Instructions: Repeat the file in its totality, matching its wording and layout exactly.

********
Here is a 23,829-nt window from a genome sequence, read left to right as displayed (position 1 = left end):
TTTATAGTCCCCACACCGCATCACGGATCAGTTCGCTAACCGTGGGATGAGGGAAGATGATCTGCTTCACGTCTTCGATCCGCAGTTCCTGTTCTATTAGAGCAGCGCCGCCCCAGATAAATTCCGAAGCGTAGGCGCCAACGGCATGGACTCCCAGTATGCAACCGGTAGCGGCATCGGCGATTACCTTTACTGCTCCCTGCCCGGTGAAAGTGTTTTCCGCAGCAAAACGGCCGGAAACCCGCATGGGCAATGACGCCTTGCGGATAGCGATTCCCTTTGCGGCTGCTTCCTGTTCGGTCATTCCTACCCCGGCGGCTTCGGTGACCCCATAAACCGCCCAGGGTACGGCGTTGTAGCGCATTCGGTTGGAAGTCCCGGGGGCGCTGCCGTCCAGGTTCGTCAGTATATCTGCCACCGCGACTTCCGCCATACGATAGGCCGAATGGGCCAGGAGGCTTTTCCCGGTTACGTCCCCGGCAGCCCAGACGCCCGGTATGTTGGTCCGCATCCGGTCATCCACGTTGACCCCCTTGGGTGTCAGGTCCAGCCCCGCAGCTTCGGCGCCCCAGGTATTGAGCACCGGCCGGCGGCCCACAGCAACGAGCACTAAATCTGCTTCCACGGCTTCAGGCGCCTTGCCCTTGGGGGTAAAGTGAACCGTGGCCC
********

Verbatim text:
Here is a 23,829-nt window from a genome sequence, read left to right as displayed (position 1 = left end):
TTTATAGTCCCCACACCGCATCACGGATCAGTTCGCTAACCGTGGGATGAGGGAAGATGATCTGCTTCACGTCTTCGATCCGCAGTTCCTGTTCTATTAGAGCAGCGCCGCCCCAGATAAATTCCGAAGCGTAGGCGCCAACGGCATGGACTCCCAGTATGCAACCGGTAGCGGCATCGGCGATTACCTTTACTGCTCCCTGCCCGGTGAAAGTGTTTTCCGCAGCAAAACGGCCGGAAACCCGCATGGGCAATGACGCCTTGCGGATAGCGATTCCCTTTGCGGCTGCTTCCTGTTCGGTCATTCCTACCCCGGCGGCTTCGGTGACCCCATAAACCGCCCAGGGTACGGCGTTGTAGCGCATTCGGTTGGAAGTCCCGGGGGCGCTGCCGTCCAGGTTCGTCAGTATATCTGCCACCGCGACTTCCGCCATACGATAGGCCGAATGGGCCAGGAGGCTTTTCCCGGTTACGTCCCCGGCAGCCCAGACGCCCGGTATGTTGGTCCGCATCCGGTCATCCACGTTGACCCCCTTGGGTGTCAGGTCCAGCCCCGCAGCTTCGGCGCCCCAGGTATTGAGCACCGGCCGGCGGCCCACAGCAACGAGCACTAAATCTGCTTCCACGGCTTCAGGCGCCTTGCCCTTGGGGGTAAAGTGAACCGTGGCCC